Rounding up to 5 stars because this book takes a lot of flak from people who just aren't the right readers for the book.
Jonathan Strange & Mr Norrell is the story of two magicians in early 19th century England.... an alternate England, readers quickly discover, where magic is widely accepted (if no longer practiced) as a part of life. The strengths of this book lie primarily in the character development, the author's excellent recreation of early-19th-century-style prose, and the superbly drawn backdrop and atmosphere behind it all: from fashionable London social gatherings to the bleak northern England landscape where the heart of English magic seems to lie.
If the above paragraph doesn't constitute much of a recommendation in your mind--in particular, if you're distressed that I did not say anything about a fast-paced plot or action scenes--then you should not read this book.
I was immediately drawn in by the first scene of this book: a rather humorous account of a meeting of the Learned Society of York Magicians, none of whom have ever done any magic; within a couple of pages I understood why Clarke is often compared to Jane Austen and Charles Dickens. The characters come instantly to life, even the ones who aren't very likeable. The relationship between the title characters is the focus of this novel, and it's so complicated and human and believable that I couldn't help but keep reading.
The prose is great and does an excellent job of maintaining the sense of immersion in the time period. Most historical fiction authors make no attempt to use period language--nor should they--but Clarke can pull it off and it's brilliant. I love her subtle wit, and the footnotes are excellent. Normally I'm not a big fan of footnotes, but the way Clarke uses them, to give us background information, flesh out side-stories and cite to fictitious works of magic, adds so much to the story.
And of course, the alternate-history worldbuilding is excellently done. Clarke does a great job re-imagining how England would be with magic as part of its makeup; quite similar to the real England in many respects, but the deviations are well woven into the setting and learning more about how it all fit together kept me reading. And as I mentioned before, the atmosphere and scene-setting are excellent.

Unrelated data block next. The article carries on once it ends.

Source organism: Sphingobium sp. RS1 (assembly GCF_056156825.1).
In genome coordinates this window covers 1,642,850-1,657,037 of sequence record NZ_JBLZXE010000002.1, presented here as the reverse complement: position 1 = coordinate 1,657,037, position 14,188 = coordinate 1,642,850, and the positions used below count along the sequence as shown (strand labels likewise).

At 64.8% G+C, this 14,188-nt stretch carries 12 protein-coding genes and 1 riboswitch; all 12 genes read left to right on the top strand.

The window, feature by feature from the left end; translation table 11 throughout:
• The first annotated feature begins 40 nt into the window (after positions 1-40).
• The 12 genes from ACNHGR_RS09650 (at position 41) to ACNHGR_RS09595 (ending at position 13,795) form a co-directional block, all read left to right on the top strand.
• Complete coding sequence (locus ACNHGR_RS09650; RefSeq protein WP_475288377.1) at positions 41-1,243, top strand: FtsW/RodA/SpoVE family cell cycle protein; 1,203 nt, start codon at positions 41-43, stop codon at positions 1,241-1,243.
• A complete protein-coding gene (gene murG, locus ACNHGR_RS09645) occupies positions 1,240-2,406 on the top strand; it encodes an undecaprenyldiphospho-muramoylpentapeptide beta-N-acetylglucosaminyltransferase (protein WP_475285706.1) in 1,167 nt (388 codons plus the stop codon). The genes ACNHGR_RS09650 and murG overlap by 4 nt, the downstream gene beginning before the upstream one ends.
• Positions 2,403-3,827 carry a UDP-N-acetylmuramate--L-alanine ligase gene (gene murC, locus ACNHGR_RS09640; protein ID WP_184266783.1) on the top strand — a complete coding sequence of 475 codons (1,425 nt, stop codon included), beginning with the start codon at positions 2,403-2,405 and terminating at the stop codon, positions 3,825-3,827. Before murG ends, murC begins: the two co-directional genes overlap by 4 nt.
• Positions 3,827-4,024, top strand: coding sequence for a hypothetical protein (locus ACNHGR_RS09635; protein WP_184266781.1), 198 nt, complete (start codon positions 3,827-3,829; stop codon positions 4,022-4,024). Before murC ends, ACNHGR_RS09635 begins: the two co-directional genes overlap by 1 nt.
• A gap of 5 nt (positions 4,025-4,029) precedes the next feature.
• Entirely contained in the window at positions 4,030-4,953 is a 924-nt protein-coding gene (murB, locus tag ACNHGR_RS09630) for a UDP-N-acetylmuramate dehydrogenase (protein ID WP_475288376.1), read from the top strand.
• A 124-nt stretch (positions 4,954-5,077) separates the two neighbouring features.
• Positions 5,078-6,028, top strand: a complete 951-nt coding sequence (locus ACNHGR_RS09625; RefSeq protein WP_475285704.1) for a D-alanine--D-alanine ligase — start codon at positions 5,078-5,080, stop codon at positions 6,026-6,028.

I will still voice a few gripes. Some of the secondary characters did not seem quite as well-developed as they could be given the amount of page time they got; I suppose it's their English reserve getting in the way, but I didn't feel that I knew characters like Childermass or Lascelles very well at all. The scenes with Stephen Black--although he's a great character--became repetitive. And especially for a female author, I found Clarke's female characters a bit passive. They have personality, but when a man and a woman wind up in the same unpleasant situation for most of the book, he manages to carry on as normal while she does little but sulk. For a decade. Come on, have some strength of character, please.
At any rate, I highly recommend this book, but to a specific subset of the population: only if you're happy to read a long, slow-paced book for the characterization, setting and prose. Read the Amazon excerpt before you buy.